One thing taphophiles should never forget when researching gravestones is the real people behind them. While it may seem obvious to the reader, we can get distracted by the pretty carvings and forget that stone was created to memorialize someone who may be long gone, and long forgotten. Genealogical research helps us understand the people they were before they died. Micheal and Elizabeth were both born in Germany, spent time in New York before immigrating to Ohio (which we know because their first-born child is documented as being born in New York), and raised a large family in rural Union County. In fact, Micheal and Elizabeth raised an impressive number of children before Micheal’s premature death at age 43. According to Elizabeth’s obituary, she had 13 children, seven of which were still living in 1914 when she died. Based on census records alone, we were able to document 9 children: Gotleib William (1858-1941), Eliza (1860-1913), Luther/Louis/Lewis H. (1862/3-1938), Emma C. (1864-?), Dora (1865-?), Mary Elizabeth (1867-1934), Enna/Christena (1868/1870-?, possibly two separate individuals), Magdalena/Lena (1874-1945), and Carrie (1876-1949). We know Elizabeth continued to live in Union County until at least 1880, where she shows up in the census records as Head of House with six children. Elizabeth spent the end of her life (1900 and 1910 census) living in Tiffin, Seneca County, Ohio, likely close by her son, Lewis, who also resided in Tiffin. Little is recorded about Micheal and his life, aside from showing up as a Farm Laborer in census records. Micheal left his legacy with this wife and children, and he undoubtedly has many descendants still living in central Ohio.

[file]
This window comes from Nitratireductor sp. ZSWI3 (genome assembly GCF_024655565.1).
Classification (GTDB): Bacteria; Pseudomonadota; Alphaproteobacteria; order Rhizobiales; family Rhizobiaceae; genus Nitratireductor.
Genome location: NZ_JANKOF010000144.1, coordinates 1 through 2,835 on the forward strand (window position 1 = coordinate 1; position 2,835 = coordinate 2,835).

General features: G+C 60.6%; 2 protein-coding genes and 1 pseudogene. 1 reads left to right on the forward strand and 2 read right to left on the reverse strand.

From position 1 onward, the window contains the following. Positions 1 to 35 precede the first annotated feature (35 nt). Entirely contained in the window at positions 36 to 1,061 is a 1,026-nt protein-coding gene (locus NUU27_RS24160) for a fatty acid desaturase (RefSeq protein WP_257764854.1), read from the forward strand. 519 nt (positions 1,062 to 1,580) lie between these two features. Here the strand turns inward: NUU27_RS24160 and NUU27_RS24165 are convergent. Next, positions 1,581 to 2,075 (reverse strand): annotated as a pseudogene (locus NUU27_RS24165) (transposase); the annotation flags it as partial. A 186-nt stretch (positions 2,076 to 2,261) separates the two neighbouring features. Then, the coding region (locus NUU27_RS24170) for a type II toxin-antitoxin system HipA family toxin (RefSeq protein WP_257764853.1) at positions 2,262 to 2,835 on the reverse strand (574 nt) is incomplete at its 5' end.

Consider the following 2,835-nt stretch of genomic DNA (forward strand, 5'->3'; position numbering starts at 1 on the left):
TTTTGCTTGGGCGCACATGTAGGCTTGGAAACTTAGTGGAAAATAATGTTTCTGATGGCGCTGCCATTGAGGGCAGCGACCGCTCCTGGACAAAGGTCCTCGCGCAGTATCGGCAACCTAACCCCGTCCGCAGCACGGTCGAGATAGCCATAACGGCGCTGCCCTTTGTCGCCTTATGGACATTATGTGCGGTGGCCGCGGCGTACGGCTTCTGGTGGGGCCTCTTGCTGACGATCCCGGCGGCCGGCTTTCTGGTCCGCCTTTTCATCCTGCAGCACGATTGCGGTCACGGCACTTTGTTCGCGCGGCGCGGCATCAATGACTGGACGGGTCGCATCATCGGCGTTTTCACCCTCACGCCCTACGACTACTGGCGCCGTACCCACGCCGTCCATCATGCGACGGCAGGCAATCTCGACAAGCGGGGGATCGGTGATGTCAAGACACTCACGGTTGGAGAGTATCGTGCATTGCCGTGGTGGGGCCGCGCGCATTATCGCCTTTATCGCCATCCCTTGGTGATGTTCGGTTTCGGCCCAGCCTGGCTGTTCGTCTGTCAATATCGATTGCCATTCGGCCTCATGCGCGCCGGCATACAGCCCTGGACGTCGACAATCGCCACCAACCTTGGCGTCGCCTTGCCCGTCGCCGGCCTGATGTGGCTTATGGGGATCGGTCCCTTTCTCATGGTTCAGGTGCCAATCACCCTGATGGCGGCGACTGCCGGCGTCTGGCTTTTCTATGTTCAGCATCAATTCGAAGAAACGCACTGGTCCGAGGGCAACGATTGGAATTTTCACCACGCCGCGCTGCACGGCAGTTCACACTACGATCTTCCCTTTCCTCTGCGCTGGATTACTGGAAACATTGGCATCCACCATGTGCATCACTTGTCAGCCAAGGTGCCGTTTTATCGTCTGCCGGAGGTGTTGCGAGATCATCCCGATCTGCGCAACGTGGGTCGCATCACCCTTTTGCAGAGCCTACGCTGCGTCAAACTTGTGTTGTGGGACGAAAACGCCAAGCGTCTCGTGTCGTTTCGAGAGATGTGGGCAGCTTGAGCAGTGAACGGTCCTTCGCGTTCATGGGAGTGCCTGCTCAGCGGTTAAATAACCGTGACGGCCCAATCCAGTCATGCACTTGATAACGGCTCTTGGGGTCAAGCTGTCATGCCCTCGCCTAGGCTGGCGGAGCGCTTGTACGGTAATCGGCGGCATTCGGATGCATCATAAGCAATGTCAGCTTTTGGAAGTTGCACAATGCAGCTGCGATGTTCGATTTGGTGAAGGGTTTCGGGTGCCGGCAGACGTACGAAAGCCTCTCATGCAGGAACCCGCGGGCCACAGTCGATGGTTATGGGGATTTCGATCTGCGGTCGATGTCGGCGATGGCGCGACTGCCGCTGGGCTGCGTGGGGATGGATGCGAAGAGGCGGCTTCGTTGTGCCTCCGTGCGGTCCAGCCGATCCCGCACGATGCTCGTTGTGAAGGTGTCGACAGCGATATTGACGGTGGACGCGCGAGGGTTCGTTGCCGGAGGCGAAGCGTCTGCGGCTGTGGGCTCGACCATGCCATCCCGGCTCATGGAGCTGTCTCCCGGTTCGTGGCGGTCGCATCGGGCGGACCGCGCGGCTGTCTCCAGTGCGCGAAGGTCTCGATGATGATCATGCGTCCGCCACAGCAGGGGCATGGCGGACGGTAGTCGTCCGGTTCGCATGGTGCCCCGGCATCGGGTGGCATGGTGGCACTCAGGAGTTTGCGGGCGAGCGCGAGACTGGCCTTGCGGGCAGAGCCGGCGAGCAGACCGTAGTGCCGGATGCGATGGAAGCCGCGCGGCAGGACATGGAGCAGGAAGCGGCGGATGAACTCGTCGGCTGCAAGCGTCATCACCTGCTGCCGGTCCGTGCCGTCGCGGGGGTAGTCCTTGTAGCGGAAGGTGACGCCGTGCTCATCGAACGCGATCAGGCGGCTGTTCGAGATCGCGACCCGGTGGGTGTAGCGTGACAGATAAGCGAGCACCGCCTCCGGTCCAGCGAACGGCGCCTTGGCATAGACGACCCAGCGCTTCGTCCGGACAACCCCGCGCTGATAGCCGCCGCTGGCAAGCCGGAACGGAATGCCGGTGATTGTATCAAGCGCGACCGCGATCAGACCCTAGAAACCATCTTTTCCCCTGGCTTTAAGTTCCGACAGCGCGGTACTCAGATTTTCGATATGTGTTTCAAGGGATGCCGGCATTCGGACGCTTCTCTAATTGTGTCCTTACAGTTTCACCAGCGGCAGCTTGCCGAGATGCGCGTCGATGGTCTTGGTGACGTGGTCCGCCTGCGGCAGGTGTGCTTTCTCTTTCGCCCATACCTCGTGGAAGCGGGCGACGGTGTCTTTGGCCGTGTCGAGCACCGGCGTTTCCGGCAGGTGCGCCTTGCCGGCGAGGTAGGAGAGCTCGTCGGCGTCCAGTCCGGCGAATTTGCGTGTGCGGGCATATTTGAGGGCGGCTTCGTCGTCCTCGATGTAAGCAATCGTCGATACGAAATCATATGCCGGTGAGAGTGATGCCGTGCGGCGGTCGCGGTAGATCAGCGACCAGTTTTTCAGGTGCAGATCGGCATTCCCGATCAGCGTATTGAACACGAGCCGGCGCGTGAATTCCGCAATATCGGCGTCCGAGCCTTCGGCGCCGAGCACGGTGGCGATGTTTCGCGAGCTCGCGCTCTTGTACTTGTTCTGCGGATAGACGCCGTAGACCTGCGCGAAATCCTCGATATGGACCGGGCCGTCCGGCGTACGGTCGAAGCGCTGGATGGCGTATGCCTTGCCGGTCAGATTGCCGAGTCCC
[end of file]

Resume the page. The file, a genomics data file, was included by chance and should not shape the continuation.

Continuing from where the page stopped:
The Ohio History Connection is working with Claibourne Township on the resetting of Micheal Brucker’s gravestone, which will take place this spring after the weather improves. We may never know why Micheal’s stone was removed from the cemetery, but thanks to a dedicated volunteer who cared for the stone, the Ohio History Connection can now ensure Micheal Brucker’s gravestone is properly reset in Claibourne Cemetery.